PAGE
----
The New Yorker has made the story available online only to subscribers.
Are you currently carrying on a love affair with books? For a period of time measured more accurately in decades? With the lines between desire and obsession fused beyond all reason? Truly and giddily heedless of the consequences?
Why yes, of course you are. And so, this story is exactly for you.
It is a magnificent look, through the eyes of a book, at the many and varied transformations occurring across a half-century of one woman’s life, from her junior year abroad to her deathbed.
The book turns up in a junk shop in an old Saxon market town whose name you will remember as almost certainly having an “m” in it. … You buy the book, lug it around on the rest of the bike tour, drag it back up north with you, but somehow fail to read it. When summer ends, and with it your English idyll, you’re shocked to discover how many essential novels you’ve bought and haven’t got around to reading. …
It is a simple account of an ordinary life (loves, marriages, children, jobs, hopes, fears, etc.), rendered breathtaking by matter-of-fact prose combined with an unflinching engagement with the pace of time. It’s a bit frightening in that way, woven utterly of mortality.
You read it slowly this time, a chapter a night, over the course of weeks. This time through, the book is no more than a grand, futile gesture of nevertheless in the face of human frailty. … Two club members report flinging the book across the room in a rage. Another demands her three days back. … But a few people in the group don’t know what hit them. One friend hated the first fifty pages but wanted fifty more after the end. The quietest man in the group comes back from Wotton-on-Wold wrapped in brittle bewilderment at his own existence.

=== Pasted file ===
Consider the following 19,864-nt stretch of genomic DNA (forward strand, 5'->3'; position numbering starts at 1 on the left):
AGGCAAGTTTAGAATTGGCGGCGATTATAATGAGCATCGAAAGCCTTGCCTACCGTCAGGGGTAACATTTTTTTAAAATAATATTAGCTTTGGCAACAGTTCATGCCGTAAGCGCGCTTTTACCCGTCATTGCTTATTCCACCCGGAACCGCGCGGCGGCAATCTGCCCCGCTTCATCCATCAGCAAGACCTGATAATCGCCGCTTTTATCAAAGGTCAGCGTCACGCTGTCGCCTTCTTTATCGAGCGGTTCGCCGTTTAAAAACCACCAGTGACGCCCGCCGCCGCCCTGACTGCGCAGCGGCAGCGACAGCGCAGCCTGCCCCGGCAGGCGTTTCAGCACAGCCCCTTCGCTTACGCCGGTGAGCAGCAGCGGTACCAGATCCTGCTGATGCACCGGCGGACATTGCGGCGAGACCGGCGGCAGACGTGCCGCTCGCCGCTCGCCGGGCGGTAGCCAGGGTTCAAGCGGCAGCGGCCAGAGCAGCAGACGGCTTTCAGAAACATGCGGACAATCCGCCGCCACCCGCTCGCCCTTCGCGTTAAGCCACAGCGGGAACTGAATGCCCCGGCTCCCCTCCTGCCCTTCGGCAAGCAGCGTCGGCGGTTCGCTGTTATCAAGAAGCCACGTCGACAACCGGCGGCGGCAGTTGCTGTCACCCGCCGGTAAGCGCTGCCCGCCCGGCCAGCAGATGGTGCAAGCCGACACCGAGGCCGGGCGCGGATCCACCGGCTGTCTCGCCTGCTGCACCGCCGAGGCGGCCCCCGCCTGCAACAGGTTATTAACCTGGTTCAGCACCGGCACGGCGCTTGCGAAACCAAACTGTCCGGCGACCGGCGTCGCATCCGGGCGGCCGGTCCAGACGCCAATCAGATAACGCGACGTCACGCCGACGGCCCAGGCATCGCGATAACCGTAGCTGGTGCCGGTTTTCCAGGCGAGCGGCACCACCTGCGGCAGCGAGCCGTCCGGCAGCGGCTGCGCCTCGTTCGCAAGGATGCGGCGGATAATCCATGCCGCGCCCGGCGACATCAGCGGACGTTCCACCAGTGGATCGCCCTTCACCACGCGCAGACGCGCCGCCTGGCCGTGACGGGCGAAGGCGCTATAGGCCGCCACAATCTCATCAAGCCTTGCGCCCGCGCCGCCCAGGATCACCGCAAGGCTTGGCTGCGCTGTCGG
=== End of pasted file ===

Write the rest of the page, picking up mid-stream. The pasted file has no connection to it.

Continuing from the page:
It is really uncanny how Richard Powers has managed to capture so many aspects of book-loving and life-living in one short story.
Your daughter the reader brings you the book, to keep you company in a state-of-the-art cancer center … You read it again. Not the whole book, of course — you couldn’t possibly read a whole anything. But you manage a few pages, searching for a creature that recedes in front of your gaze.
I hope it is autumn where you are. As you walk outside in the evening, are you more wary because of the growing darkness, more chilled in missing the summer’s heat? Was that shiver born of a sad and quiet happiness?
Consider the words of Edna St. Vincent Millay —
MY candle burns at both ends;
It will not last the night;
But ah, my foes, and oh, my friends–
It gives a lovely light!
(“First Fig”, from A Few Figs From Thistles: Poems and Sonnets)
Author Richard Powers, noted for his intelligent and challenging science-oriented writing, is a professor in the Department of English and a full-time member of the Beckman Institute Cognitive Neuroscience group at the University of Illinois at Urbana-Champaign. His tenth and most recent novel, Generosity: An Enhancement, was released in paperback this past summer.